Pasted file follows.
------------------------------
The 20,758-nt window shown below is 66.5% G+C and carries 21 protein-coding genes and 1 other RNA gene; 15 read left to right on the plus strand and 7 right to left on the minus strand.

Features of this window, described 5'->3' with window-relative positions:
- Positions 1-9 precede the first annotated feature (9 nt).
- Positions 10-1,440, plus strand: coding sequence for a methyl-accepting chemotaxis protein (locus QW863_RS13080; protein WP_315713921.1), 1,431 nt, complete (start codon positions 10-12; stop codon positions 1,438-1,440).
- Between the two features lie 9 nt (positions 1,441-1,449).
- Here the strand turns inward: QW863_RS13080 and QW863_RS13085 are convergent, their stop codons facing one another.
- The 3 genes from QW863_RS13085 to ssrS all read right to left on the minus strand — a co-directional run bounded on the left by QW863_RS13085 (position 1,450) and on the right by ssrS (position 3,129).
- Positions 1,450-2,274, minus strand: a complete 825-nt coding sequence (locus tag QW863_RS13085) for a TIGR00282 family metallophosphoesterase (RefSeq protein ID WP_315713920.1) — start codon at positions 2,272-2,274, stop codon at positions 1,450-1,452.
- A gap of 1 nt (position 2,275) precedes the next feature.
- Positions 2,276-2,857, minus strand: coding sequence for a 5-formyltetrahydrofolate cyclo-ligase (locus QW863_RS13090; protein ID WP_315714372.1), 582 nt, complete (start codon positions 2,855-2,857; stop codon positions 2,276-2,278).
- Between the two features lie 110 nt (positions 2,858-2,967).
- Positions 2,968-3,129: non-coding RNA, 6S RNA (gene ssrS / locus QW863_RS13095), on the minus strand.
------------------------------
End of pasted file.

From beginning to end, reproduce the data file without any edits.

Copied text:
The 20,758-nt window shown below is 66.5% G+C and carries 21 protein-coding genes and 1 other RNA gene; 15 read left to right on the plus strand and 7 right to left on the minus strand.

Features of this window, described 5'->3' with window-relative positions:
- Positions 1-9 precede the first annotated feature (9 nt).
- Positions 10-1,440, plus strand: coding sequence for a methyl-accepting chemotaxis protein (locus QW863_RS13080; protein WP_315713921.1), 1,431 nt, complete (start codon positions 10-12; stop codon positions 1,438-1,440).
- Between the two features lie 9 nt (positions 1,441-1,449).
- Here the strand turns inward: QW863_RS13080 and QW863_RS13085 are convergent, their stop codons facing one another.
- The 3 genes from QW863_RS13085 to ssrS all read right to left on the minus strand — a co-directional run bounded on the left by QW863_RS13085 (position 1,450) and on the right by ssrS (position 3,129).
- Positions 1,450-2,274, minus strand: a complete 825-nt coding sequence (locus tag QW863_RS13085) for a TIGR00282 family metallophosphoesterase (RefSeq protein ID WP_315713920.1) — start codon at positions 2,272-2,274, stop codon at positions 1,450-1,452.
- A gap of 1 nt (position 2,275) precedes the next feature.
- Positions 2,276-2,857, minus strand: coding sequence for a 5-formyltetrahydrofolate cyclo-ligase (locus QW863_RS13090; protein ID WP_315714372.1), 582 nt, complete (start codon positions 2,855-2,857; stop codon positions 2,276-2,278).
- Between the two features lie 110 nt (positions 2,858-2,967).
- Positions 2,968-3,129: non-coding RNA, 6S RNA (gene ssrS / locus QW863_RS13095), on the minus strand.